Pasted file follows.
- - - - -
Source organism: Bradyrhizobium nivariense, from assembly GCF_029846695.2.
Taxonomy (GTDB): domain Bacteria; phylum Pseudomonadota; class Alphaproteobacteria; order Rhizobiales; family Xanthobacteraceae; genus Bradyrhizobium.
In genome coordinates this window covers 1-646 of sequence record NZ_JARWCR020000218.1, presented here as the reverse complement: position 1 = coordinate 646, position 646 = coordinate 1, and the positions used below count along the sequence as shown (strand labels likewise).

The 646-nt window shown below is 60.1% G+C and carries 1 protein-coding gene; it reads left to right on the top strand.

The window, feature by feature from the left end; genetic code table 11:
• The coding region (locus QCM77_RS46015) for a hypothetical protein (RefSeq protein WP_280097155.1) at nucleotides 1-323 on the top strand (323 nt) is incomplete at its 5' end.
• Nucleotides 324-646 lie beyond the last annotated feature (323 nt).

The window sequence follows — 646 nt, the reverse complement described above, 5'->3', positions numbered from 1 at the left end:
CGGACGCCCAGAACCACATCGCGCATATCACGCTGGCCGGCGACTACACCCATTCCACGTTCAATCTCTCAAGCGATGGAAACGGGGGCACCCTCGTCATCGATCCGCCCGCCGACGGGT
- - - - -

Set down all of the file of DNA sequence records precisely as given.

Source organism: Bradyrhizobium nivariense, from assembly GCF_029846695.2.
Taxonomy (GTDB): domain Bacteria; phylum Pseudomonadota; class Alphaproteobacteria; order Rhizobiales; family Xanthobacteraceae; genus Bradyrhizobium.
In genome coordinates this window covers 1-646 of sequence record NZ_JARWCR020000218.1, presented here as the reverse complement: position 1 = coordinate 646, position 646 = coordinate 1, and the positions used below count along the sequence as shown (strand labels likewise).

The 646-nt window shown below is 60.1% G+C and carries 1 protein-coding gene; it reads left to right on the top strand.

The window, feature by feature from the left end; genetic code table 11:
• The coding region (locus QCM77_RS46015) for a hypothetical protein (RefSeq protein WP_280097155.1) at nucleotides 1-323 on the top strand (323 nt) is incomplete at its 5' end.
• Nucleotides 324-646 lie beyond the last annotated feature (323 nt).

The window sequence follows — 646 nt, the reverse complement described above, 5'->3', positions numbered from 1 at the left end:
CGGACGCCCAGAACCACATCGCGCATATCACGCTGGCCGGCGACTACACCCATTCCACGTTCAATCTCTCAAGCGATGGAAACGGGGGCACCCTCGTCATCGATCCGCCCGCCGACGGGT